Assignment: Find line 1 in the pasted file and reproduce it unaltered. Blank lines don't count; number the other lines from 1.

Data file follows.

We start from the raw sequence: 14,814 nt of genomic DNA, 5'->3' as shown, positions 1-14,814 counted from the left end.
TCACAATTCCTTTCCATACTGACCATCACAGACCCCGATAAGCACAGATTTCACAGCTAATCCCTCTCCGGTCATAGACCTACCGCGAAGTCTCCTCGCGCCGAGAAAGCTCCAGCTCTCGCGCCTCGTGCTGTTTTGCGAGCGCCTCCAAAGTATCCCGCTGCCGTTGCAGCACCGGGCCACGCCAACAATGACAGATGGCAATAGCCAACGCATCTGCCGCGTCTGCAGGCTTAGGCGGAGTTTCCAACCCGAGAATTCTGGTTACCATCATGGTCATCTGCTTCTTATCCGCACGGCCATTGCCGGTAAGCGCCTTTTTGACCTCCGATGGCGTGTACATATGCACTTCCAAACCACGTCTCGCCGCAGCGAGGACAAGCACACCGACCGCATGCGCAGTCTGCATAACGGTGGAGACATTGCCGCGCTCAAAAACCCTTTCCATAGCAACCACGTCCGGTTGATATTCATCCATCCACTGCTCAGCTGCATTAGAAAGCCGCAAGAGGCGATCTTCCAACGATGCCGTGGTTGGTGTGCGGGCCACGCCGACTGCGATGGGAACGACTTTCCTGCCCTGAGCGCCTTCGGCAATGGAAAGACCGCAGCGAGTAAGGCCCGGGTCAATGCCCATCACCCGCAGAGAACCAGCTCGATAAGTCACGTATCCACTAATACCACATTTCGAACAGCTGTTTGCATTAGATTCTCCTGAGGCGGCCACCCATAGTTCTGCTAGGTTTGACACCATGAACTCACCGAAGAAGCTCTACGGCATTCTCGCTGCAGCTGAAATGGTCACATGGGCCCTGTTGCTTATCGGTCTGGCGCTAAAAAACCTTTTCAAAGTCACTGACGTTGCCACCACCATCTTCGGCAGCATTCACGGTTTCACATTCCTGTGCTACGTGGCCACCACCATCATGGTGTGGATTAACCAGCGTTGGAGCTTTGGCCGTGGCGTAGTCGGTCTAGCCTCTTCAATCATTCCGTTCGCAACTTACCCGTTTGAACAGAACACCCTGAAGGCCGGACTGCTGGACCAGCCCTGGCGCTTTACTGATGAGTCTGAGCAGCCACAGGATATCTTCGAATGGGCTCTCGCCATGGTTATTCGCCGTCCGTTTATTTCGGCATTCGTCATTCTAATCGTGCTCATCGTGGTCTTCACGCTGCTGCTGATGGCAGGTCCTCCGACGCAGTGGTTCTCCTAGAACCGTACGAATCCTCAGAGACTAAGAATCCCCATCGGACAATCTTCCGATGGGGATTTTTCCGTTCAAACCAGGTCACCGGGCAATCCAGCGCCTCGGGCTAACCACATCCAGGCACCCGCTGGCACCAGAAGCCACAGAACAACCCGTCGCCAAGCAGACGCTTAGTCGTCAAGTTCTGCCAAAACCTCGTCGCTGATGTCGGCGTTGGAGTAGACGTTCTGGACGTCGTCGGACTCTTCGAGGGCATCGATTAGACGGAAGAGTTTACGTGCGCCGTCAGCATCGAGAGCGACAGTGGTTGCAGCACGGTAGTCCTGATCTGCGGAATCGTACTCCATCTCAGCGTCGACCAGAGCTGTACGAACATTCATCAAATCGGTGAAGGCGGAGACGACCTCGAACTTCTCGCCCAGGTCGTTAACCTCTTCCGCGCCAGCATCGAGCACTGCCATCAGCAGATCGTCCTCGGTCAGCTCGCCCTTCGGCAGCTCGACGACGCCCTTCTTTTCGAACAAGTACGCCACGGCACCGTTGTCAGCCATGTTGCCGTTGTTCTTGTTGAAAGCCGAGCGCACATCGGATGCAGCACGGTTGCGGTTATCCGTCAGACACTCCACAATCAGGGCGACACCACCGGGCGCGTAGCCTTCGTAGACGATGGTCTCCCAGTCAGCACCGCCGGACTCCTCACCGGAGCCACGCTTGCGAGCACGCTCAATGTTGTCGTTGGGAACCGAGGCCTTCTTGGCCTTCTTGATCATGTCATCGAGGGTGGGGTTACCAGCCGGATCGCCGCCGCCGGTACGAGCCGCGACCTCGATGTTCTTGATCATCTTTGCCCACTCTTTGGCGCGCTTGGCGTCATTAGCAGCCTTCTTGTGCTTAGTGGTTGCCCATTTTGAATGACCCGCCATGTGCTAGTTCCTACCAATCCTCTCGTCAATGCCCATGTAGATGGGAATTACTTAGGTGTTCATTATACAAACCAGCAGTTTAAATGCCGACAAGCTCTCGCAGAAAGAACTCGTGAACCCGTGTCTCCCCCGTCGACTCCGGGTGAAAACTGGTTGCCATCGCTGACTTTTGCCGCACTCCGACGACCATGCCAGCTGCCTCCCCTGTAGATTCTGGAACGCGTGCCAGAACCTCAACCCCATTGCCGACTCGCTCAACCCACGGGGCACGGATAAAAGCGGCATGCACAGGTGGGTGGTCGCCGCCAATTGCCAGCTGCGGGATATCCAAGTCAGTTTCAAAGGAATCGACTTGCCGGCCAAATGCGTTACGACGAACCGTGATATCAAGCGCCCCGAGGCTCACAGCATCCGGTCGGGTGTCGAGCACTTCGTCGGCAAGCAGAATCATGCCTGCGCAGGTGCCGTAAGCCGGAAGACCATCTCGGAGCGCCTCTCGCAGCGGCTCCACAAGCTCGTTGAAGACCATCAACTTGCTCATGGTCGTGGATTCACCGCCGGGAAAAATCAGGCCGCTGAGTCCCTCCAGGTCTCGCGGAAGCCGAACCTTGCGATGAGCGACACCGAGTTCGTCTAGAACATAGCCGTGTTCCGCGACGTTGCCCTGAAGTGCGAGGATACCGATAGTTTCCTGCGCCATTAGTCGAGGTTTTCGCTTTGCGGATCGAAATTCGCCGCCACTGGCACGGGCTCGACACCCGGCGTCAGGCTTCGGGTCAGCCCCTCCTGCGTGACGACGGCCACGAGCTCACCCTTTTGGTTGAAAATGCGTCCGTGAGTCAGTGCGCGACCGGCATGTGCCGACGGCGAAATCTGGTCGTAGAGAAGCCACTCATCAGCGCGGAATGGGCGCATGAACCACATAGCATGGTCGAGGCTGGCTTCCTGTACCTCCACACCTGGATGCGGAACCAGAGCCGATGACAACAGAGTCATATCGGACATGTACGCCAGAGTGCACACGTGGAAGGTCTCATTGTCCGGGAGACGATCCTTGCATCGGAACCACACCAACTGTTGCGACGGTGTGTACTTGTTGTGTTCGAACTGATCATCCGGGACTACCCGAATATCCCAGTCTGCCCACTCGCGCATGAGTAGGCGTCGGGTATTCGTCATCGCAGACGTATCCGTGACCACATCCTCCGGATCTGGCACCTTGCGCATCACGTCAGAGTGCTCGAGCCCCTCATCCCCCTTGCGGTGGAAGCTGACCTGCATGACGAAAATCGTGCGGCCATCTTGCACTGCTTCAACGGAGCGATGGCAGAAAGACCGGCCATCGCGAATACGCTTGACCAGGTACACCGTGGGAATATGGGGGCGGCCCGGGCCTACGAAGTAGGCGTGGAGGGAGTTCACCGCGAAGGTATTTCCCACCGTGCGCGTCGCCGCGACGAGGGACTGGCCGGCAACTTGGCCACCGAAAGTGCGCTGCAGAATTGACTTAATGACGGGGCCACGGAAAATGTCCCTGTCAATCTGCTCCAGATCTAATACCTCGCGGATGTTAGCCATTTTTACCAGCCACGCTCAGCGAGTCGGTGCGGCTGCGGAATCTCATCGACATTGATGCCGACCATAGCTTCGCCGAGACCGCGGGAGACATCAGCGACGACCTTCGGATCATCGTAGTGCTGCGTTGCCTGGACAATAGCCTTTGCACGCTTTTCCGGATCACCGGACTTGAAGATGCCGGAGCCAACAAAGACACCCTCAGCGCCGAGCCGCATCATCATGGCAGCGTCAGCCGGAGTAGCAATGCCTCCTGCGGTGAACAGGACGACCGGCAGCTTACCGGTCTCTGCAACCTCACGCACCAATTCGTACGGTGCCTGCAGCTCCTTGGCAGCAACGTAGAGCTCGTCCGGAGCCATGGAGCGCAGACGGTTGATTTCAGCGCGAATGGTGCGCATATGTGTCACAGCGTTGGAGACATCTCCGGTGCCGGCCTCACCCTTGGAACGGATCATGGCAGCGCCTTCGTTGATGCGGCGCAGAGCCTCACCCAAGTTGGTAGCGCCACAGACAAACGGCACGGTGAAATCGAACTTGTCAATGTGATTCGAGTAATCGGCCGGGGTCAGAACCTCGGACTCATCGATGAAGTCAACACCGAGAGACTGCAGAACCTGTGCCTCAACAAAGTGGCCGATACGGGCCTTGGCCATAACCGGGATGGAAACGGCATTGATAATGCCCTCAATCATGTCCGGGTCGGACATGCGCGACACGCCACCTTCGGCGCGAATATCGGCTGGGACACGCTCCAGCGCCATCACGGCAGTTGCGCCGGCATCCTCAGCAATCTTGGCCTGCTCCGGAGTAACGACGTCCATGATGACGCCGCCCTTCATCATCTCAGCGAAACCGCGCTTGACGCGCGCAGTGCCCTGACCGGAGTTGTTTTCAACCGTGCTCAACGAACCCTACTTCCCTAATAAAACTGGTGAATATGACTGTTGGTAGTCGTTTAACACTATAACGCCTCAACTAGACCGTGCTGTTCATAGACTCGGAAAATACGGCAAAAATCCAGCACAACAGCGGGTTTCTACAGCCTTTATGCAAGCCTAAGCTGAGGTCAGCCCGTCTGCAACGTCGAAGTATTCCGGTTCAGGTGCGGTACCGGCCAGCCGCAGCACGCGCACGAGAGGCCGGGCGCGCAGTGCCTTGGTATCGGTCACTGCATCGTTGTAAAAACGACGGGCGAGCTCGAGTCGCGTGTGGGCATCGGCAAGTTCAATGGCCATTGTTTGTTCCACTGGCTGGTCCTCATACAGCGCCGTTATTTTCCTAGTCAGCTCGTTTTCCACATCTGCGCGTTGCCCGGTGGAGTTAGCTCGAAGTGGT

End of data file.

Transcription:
We start from the raw sequence: 14,814 nt of genomic DNA, 5'->3' as shown, positions 1-14,814 counted from the left end.